40 years on, why the Irpinia earthquake is remembered as Italy’s ‘worst catastrophe’

40 years on, why the Irpinia earthquake is remembered as Italy’s ‘worst catastrophe’
Firefighters stand amid rubble in an unnamed village devastated by the 1980 Irpinia earthquake. Photo: Vigili del Fuoco/Italian fire brigade
Italy on Monday marks 40 years since the devastating Irpinia earthquake, which killed thousands and changed southern Italy forever. People across Italy and beyond shared photos and memories of what has been called the Republic’s “worst catastrophe”.
On the evening of November 23rd 1980, a devastating earthquake hit southern Italy claiming almost 3,000 lives. tI lasted no more than a minute, but it changed the area forever.
 
The 6.9-magnitude quake destroyed dozens of villages, injured around 8,000 people and left around 300,000 homeless in the southern Italian regions of Basilicata, Campania and Puglia.
 
 
 
Shockwaves were felt from Sicily to the Po Valley in the north. Images of the aftermath shook people across Italy, and the world.
 
Memories of the day are fresh in many peoples’ minds today.
 
 

 
 
President Sergio Mattarella on Monday described the Irpinia earthquake as the worst catastrophe in the history of the Italian Republic.
 
“40 years have passed since the enormous tragedy caused by the earthquake that devastated Irpinia and Basilicata, also affecting part of Puglia,” he said in a statement issued on Monday.
 
“Nearly three thousand people died under the rubble of their homes, or as a result of the destruction of buildings. Many lives could not be saved due to the difficulties and delays in the rescue.”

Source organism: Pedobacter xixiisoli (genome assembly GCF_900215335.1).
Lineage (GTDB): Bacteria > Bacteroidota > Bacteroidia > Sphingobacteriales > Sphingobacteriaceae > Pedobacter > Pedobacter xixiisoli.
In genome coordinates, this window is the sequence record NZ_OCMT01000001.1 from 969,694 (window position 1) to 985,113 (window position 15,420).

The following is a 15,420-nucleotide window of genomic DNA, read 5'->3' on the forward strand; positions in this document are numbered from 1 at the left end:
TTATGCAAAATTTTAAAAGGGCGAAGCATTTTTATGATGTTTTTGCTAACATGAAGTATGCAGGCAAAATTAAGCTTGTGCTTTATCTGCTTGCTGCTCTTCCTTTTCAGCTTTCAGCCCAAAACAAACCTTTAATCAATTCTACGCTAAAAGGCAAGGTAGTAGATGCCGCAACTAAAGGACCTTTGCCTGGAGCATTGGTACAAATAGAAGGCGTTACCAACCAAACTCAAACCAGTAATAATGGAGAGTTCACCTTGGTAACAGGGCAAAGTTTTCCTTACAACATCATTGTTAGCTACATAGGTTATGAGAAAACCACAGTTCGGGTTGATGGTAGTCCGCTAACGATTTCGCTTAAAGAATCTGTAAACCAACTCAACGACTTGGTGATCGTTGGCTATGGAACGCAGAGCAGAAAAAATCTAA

Reports say it took up to 48 hours for rescuers to reach some of the worst-hit villages.
 

“On the anniversary of the most catastrophic event in republican history, I would first like to remember the victims, and with them the inextinguishable pain of their families, to whom I express my feelings of closeness,” Mattarella said, adding that “suffering, despair, and sacrifices have continued for years on the road to reconstruction.”

People from across Italy were involved in the rescue and rebuilding effort, and aid in various forms came from far and wide over the following months and years.

Four decades later, some reconstruction work still stands unfinished. 
 
One off the most well-known stories of the disaster is of the church in Balvano, Potenza, where 66 children and teenagers were killed when the earthquake brought down the church roof, effectively erasing a generation of the town.Today the rebuilt church stands as a memorial to the lost generation.
 

Today the University of Basilicata, in Potenza, was built on a site where buildings were flattened by the earthquake.

It was built partly as an attempt to stop, or at least slow down, the emigration of young people from the south to other parts of the country and abroad.

T university was completed in 1991, and the then-President of italy, Francesco Cossiga, addressed students in a lecture hall, saying: “My invitation to you is to have the courage to stay in the unfortunate south, in this poor land of yours.”


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